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The cure for busyness

Dr. Jim Denison is a cultural apologist who helps people respond biblically and redemptively to the vital issues of our day. He is also the co-founder and Chief Vision Officer of the Denison Forum, a Dallas-based nonprofit that comments on current issues through a biblical lens.

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Grand Central Terminal Main Concourse in New York City, facing east, in black & white, April 11, 2008 (Credit: Pete Barr-Watson)

I witnessed something this morning I’ve not seen in nearly 40 years of driving: a man was putting on his tie while driving down Preston Road.  Not at stoplights—while going 45 miles per hour.  I watched him juggle the machinations of tie-tying while keeping his car more or less in his lane and wondered what his morning must have been like.

Do you wish your life was less hectic?  I feel the same way.  A pastor once observed, “Perhaps the ministry was never busier than it is now.  Hundreds of men are hoarse from continual speaking, and are wearied out with running here and running there.  If things slow down, we evolve yet another type of meeting.  And when this new and added wheel is spinning merrily with all the other wheels, there may be no spiritual outcome whatsoever, but there is a wind blowing in our faces; and we hot and sticky engineers have a comfortable feeling that something is going on.”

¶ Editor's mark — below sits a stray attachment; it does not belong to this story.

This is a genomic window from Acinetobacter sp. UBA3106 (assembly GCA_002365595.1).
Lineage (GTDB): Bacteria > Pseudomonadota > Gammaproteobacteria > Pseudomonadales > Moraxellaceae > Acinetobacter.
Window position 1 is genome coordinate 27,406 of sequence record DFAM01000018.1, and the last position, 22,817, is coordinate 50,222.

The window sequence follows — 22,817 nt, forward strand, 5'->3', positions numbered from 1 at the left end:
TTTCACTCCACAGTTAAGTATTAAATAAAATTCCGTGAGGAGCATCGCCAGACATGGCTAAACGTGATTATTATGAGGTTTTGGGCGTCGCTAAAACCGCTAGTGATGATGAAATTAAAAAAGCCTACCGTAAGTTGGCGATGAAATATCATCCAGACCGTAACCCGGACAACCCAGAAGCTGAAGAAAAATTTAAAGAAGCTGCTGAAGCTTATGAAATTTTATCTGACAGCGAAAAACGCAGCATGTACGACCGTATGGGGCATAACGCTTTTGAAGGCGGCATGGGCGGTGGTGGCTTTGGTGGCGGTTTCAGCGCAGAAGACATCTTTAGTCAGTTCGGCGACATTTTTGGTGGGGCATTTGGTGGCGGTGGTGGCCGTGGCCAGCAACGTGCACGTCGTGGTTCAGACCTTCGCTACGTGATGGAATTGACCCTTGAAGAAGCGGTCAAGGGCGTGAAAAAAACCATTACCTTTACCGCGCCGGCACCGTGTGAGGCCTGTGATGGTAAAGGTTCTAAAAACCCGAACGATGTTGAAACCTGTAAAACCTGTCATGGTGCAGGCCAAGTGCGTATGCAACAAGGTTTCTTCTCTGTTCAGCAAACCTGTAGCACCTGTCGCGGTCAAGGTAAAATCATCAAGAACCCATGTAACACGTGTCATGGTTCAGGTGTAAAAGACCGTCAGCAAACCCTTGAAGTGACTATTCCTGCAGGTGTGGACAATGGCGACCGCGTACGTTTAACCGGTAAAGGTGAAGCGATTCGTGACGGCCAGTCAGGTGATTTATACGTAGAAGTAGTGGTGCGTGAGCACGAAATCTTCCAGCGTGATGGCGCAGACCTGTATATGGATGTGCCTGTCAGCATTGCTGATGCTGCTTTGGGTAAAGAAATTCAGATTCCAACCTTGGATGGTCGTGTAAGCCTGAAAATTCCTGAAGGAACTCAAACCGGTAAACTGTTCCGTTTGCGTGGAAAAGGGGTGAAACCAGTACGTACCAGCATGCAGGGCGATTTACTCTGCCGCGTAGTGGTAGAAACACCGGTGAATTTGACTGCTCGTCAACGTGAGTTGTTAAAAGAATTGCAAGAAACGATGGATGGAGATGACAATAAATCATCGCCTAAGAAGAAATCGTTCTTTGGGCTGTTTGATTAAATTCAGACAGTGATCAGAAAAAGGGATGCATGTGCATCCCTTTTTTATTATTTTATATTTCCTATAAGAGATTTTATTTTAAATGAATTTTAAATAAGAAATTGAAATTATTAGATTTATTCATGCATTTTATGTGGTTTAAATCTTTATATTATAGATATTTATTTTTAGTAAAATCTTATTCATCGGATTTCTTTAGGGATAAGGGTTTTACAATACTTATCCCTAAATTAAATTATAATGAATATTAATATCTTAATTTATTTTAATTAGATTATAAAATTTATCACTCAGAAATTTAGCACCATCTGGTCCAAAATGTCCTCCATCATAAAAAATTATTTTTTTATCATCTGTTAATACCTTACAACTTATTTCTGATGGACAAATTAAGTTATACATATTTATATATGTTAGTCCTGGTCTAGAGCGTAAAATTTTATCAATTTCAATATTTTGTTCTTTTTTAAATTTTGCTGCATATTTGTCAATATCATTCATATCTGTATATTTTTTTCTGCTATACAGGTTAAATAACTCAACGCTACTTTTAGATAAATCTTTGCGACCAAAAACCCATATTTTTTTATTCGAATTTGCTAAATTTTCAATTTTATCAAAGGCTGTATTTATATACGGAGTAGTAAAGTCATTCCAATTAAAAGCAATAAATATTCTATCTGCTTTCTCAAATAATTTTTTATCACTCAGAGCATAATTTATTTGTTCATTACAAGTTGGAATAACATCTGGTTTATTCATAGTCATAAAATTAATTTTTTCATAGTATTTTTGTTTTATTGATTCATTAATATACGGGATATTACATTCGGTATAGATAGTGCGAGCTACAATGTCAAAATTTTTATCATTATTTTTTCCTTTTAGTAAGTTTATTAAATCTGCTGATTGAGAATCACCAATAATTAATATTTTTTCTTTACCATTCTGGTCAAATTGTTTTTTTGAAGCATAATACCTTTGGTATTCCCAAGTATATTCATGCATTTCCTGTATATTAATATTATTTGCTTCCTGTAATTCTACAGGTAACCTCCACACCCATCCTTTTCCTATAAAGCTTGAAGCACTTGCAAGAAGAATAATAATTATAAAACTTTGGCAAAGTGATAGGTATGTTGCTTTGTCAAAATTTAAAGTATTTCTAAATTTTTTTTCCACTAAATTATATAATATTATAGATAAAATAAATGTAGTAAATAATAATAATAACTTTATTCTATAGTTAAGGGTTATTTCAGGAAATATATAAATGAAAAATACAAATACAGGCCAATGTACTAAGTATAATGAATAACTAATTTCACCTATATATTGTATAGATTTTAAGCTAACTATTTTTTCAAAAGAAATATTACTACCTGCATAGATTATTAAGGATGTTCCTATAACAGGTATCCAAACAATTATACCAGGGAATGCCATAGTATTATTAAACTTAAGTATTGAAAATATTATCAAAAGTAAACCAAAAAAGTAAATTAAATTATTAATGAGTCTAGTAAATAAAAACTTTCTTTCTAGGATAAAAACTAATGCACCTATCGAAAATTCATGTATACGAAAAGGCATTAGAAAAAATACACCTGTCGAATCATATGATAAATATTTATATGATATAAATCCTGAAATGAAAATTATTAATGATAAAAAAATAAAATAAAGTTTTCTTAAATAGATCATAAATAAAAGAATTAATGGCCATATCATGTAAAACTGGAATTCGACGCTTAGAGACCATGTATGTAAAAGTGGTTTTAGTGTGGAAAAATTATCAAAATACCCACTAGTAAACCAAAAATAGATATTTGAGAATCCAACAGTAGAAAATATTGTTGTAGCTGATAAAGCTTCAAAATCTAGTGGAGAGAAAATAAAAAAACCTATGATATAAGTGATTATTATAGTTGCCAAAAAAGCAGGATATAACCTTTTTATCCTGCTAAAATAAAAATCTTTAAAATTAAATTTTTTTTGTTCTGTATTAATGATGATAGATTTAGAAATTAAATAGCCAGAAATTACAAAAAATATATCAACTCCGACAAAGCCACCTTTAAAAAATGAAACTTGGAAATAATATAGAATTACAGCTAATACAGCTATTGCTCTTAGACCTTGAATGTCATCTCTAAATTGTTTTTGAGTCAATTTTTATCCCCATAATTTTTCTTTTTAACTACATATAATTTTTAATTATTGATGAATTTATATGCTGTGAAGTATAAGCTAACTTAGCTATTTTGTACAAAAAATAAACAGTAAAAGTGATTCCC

Arthur John Gossip wrote those words in 1952.  What would he say of our culture today?

Why are we so busy?  I can’t speak for you, but I will confess that Gossip exposed my hidden motivation: the more I do, the more significant I must be.  If I throw enough against the wall, something may stick.  If I knew what pleases God, perhaps I could focus on doing it and leave my busyness behind.

In my personal Bible study today, I found this remarkable statement in Jeremiah 9: “Thus says the Lord: ‘Let not the wise man boast in his wisdom, let not the mighty man boast in his might, let not the rich man boast in his riches, but let him who boasts boast in this, that he understands and knows me, that I am the Lord who practices steadfast love, justice, and righteousness in the earth.  For in these things I delight, declares the Lord'” (vs. 23-24, ESV).

God does not delight in my wisdom, strength, or possessions.  Rather, he is delighted when I love others unconditionally and when I choose to be just and right with God, others, and myself.  If everything I do is motivated by these three priorities, everything I do will please my King.

So I will focus today on being loving, just, and righteous.  I will measure everything I do by this agenda.  Here’s my guess: my day will be less efficient but more effective, less busy but more productive, less urgent but more significant.  Care to join me?